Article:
It’s quite likely that very few people wouldn’t want to do everything they could to preserve the integrity and functionality of their brains. As it turns out, we, each and every one of us, have a lot to say about how our brains change over time.
We certainly don’t need to be reminded that persistent head trauma can pave the way for brain degeneration as we have seen with professional football players and others involved in contact sports. Further, there has been a lot written about the value of exercise in terms of a brain preservation program. Sleep, both its duration as well as its quality, has also gotten some of the spotlight as of late as we have begun to recognize how, during deep sleep, our brains are actually quite active in terms of ridding themselves of potentially damaging accumulations of various types of chemicals and debris. Continue reading
As we have explored previously, elevated blood sugar is clearly toxic for the brain. Higher blood sugar is clearly a risk for Alzheimer’s disease, along with coronary artery disease, diabetes, and even cancer.
But focusing on the brain, I think it’s important to emphasize that elevated blood sugar has wide-ranging negative effects on brain cells and their functionality. Elevated blood sugar is associated with inflammation, and this is a cornerstone mechanism across a wide spectrum of neurodegenerative conditions, including Alzheimer’s disease and Parkinson’s disease. In addition, persistent elevation of blood sugar ultimately compromises the function of the hormone insulin. We now recognize that insulin is important for the health and integrity of the brain not only because of its role in allowing glucose to be used as fuel, but also how it functions as a nurturing hormone. Continue reading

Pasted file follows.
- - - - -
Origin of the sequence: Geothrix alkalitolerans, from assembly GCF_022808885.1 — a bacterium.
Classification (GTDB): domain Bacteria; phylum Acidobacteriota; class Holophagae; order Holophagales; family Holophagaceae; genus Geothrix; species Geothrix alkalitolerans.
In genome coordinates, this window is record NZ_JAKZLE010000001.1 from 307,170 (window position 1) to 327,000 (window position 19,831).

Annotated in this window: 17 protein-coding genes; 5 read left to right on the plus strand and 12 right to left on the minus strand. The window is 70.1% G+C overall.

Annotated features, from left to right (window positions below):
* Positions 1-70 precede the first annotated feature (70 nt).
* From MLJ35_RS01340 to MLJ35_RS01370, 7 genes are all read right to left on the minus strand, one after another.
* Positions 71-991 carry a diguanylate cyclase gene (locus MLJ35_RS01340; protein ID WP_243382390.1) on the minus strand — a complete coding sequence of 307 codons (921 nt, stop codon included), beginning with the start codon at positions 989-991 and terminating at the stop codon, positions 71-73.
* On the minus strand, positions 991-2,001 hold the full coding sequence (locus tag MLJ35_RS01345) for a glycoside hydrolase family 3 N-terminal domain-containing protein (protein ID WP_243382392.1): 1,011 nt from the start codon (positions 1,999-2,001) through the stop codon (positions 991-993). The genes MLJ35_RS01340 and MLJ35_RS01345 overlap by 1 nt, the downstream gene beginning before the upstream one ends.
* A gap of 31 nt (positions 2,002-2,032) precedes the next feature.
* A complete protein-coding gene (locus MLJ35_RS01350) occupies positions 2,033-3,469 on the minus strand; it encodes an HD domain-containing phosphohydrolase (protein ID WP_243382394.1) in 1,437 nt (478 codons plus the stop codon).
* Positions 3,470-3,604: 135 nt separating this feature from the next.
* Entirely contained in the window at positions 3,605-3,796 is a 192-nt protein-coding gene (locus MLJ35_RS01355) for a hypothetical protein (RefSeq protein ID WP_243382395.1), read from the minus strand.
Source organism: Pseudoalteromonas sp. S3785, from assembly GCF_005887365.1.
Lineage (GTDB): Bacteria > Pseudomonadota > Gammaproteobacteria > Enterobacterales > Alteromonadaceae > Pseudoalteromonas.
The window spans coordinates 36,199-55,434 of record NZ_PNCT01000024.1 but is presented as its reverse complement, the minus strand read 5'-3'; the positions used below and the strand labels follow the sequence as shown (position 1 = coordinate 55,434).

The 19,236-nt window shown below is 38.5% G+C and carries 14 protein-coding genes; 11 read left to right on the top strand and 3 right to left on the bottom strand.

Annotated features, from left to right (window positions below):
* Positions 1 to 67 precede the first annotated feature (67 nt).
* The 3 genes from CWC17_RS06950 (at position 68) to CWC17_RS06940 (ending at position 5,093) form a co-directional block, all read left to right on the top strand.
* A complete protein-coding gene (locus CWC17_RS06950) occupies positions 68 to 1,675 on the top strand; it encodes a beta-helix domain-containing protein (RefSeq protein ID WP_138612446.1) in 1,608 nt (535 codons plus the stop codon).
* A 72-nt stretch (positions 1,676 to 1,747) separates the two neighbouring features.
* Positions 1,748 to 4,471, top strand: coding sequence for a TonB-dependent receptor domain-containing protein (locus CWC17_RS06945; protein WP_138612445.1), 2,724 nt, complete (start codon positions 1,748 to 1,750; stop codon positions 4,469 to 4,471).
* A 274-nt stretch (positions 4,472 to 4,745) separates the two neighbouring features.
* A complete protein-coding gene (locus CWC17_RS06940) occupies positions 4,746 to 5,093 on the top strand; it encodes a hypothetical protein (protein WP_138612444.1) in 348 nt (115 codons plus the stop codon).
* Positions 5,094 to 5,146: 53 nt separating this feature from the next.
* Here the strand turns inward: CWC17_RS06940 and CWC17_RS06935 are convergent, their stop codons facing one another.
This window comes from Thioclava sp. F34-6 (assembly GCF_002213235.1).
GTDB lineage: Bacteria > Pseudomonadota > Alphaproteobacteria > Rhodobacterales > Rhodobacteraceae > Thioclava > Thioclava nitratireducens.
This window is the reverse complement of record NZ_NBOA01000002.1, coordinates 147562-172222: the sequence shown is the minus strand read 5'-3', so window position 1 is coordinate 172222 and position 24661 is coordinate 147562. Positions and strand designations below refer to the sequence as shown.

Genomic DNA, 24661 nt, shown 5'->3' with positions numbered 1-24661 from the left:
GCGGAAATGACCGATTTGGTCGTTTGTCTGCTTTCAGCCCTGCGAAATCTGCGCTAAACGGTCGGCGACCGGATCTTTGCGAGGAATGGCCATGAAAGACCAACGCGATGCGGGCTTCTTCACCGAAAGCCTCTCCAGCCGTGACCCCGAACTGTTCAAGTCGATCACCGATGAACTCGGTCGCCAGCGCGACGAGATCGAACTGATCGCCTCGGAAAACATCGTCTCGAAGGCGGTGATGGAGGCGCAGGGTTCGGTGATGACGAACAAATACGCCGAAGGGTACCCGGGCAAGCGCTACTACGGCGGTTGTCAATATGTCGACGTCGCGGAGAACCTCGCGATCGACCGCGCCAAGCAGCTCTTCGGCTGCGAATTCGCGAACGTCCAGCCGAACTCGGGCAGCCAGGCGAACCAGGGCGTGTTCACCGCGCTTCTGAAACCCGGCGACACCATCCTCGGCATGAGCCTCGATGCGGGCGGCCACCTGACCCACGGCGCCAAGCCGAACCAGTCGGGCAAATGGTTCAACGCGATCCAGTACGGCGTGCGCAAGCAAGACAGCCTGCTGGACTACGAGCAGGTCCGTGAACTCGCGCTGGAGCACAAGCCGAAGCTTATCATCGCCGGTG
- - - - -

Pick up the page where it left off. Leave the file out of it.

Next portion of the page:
Energy medicine is now front-and-center as a major consideration in trying to unravel the mechanisms underlying Alzheimer’s disease. It’s now clear that a disruption of cellular energetics is fundamentally involved in the disease.
Multiple research studies have demonstrated that a decline in brain metabolism, specifically the brain’s utilization of glucose, is seen long before there are any clinical manifestations of Alzheimer’s disease. In other words, the first observable event in Alzheimer’s is the finding of reduced brain glucose utilization on a special type of brain scan. This observation presages the clinical manifestations like declining memory, judgment, and executive function by as much as several decades.
Why the brain suffers from this decline in its ability to use glucose as a fuel remains undefined, but new research is making the case that the hormone insulin is playing an important role in this event.
I want to dive a bit deeper today into our discussion of the relationship between diabetes (and even mild elevations in blood sugar), and the overall health of your brain. With that, it’s becoming increasingly clear the lifestyle factors that impact metabolic disease, of which insulin resistance is at the core, also play a key role in influencing the health of the brain and long-term cognitive capacity. Let’s look at this recent study published in Experimental and Molecular Medicine in today’s video. Continue reading
It’s fairly common knowledge these days that there are some really important health benefits associated with consuming olive oil. No doubt, one of the reasons that the Mediterranean diet turns out to be so healthful is because it is rich in olives and olive oil. And this may explain why following the Mediterranean diet is associated with significant risk reduction for things like breast cancer, heart disease, diabetes, and even dementia.
But it’s been a bit challenging to try to delineate specifically what it is about olive oil that makes it so special as it relates to health. There are multiple chemicals found in olive oil that are bioactive in a positive sense, and new research has identified yet another chemical and mechanism that may explain why olive oil is so good for us. Continue reading
One of the most critical things you can do for your health is make lifestyle choices that reduce your risk of dementia, a debilitating illness. Today, I’ll share three of my favorite high-impact tips for doing so, all of which are hallmarks of the Grain Brain Whole Life Plan.
Now that the low-carbohydrate dietary recommendations have really taken hold, we are beginning to see quite a bit more information about nutrition labeling that not only describes total carbohydrate content of a particular food, but also indicates “net carbs.” Depending on the type of food, there may, in fact, actually be a significant difference between these two numbers.
So let’s break it down as it is actually very straightforward.